Info Tsar promises journalists’ fast track

Info Tsar promises journalists’ fast track
John Edwards, Information Commissioner

It is reassuring to witness John Edwards and Maurice Frankel share a platform and nod over shared understandings. Edwards is the recently-installed Information Commissioner, responsible, among other things, for regulating provisions of the Freedom of Information Act (2000). Frankel has been the director of the Campaign for Freedom of Information since 1987 – and is a peerless champion of his cause. 

Edwards is at this meeting, organised by The Guardian and Open Democracy, to reassure journalists. He plans to prioritise their FOI cases, thereby making journalists’ lives easier. He hopes this will be a step towards clearing the ICO’s case backlog. 

Until 2021 Edwards was Information Commissioner in his native New Zealand. He paints himself as a crusader for transparency. “Freedom of information is a vital element of a representative democracy”, he tells the meeting. 

Maurice Frankel, a white haired older man uses his hands to make a point as he speaks.
Maurice Frankel, director of the Campaign for Freedom of Information

The organisation of which he has taken charge, however, is groaning under the weight of cases. An appeal over a refused information request that arrives at the ICO in January, won’t even be assigned a case officer until September, he explains. 

“I know that information delayed is information denied”, he says. “That is why I have asked staff to look creatively at ways to deliver results at the retail end”. 

His detailed proposals are set out in a consultation that is open until 20 December (it’s a short document, most of the proposals occupy a single page). Ostensibly it suggests, among other things, that information complaints from journalists be prioritised. The more egalitarian among us might wince at the prospect of special privileges. But from the perspective of getting important information into the public domain, a VIP lane for journalists cases should be welcomed.

The potential issue with all of this was illustrated by a question put to Edwards by Henry Dyer, of The Guardian, however. Dyer said that his experience of Whitehall was that departments made plans to sidestep freedom of information requirements from the very top, and with systematic thoroughness. Entire policy making and implementation processes are designed to keep information out of the public domain, he said.

No one on the platform contradicted this suggestion, and it provides an important lens through which to view Edwards’ proposals. If policy makers will use any ruse to refuse information requests, then how might these new regulations be put to use?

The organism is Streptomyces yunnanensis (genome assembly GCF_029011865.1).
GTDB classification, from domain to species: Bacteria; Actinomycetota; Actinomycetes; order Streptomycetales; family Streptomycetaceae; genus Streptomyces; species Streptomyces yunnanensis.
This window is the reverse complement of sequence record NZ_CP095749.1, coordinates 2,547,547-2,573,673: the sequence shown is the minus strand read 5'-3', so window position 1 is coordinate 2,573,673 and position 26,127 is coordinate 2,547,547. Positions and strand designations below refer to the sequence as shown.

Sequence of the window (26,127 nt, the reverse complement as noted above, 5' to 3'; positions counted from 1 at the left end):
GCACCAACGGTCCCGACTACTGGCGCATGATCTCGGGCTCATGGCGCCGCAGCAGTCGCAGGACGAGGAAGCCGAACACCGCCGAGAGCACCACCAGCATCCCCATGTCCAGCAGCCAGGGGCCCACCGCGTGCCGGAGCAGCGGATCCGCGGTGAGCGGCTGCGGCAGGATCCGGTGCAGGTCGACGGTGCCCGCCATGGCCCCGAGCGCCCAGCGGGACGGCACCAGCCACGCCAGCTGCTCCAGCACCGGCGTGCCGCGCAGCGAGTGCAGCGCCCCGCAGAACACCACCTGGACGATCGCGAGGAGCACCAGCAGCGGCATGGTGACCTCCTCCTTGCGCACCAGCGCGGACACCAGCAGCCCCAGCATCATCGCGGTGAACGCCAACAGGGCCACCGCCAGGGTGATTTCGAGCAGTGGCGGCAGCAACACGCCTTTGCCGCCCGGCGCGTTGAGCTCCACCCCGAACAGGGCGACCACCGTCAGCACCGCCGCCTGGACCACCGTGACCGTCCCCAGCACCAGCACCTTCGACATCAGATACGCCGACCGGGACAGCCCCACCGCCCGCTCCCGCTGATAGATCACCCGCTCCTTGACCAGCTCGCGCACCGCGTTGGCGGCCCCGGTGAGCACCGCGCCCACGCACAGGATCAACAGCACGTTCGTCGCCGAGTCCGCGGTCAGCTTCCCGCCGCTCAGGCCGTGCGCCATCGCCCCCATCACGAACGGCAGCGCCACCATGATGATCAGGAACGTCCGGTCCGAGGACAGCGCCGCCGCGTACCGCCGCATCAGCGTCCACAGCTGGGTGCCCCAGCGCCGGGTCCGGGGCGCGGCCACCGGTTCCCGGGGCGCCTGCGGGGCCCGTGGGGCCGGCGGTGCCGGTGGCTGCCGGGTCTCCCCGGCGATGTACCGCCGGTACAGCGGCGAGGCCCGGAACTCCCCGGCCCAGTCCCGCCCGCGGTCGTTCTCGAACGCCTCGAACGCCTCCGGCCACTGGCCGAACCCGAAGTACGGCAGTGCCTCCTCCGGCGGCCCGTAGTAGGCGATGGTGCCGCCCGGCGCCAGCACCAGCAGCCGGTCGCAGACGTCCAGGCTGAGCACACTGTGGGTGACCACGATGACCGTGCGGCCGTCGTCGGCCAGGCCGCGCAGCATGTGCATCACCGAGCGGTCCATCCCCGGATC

Could the question of ‘what is a journalist’ be deployed, for example. Is a journalist necessarily an employee of a major news platform? Or the holder of a UKPCA card? Or a regular blogger? Any of these would throw up concerning anomalies ripe for exploitation.

The ICO promises that it will respond more quickly to issues that are ‘of high public interest’, but it is easy to see how this is a value judgement about which universal agreement is unlikely. Edwards is persuasive that he is personally committed to transparency. In my other ear, however, I can hear Sir Humphrey constructing an elegant case for the policy currently before his minister being dispatched to the silo marked ‘of negligible public interest’. 

Fleur Anderson MP, promises that a new government will mean a new approach to FOI

Freedom of Information has had a profound effect on journalism since its introduction in 2000. MPs expenses, the current scandal around PPE fast tracks, British forces torturing Germans after the second world war, all have their roots in FOI requests. Thousands of less celebrated stories are no less important.

My suggestion is that every journalist with FOI experience looks up the consultation document and tests it to destruction against their own experience. Every potential issue raised will either help the ICO improve the proposals or reveal its feet of clay. The NUJ will, of course, be responding collectively.

No less important are the thoughts of Frankel on the broader scene. “For years after the FOI Act became law, the Campaign paid little attention to what was happening in Parliament”, he told the meeting. Its task was to oversee the implementation of the legislation, he suggested. 

Not so today. “The Social Housing Regulation Bill proposes leaving information requests to the Housing Ombudsman, who knows nothing about adjudicating such matters. The Advanced Research and Information Bill proposes excluding huge areas of public information from FOI. There is a fresh battle almost weekly”.

Another speaker, Labour’s Fleur Anderson MP, the Shadow Paymaster General, had systematic ideas about the approach that a Starmer government would take towards FOI. It would be wonderful if she is right that a new government will mean a complete change of culture in Whitehall.

Experience, however, tells us that the eternal vigilance of campaigners like Frankel, and the NUJ, has been consistent. Politicians, on the other hand, however well intentioned, are subject to complex pressures. A shift of course as they move from opposition to government is hardly novel.

Perhaps, as Frankel comes within a year of his 40th anniversary at the Campaign for Freedom of Information, however, it is time for individual journalists to shoulder some of the burden of defending FOI? Responding to this consultation would be a good first step.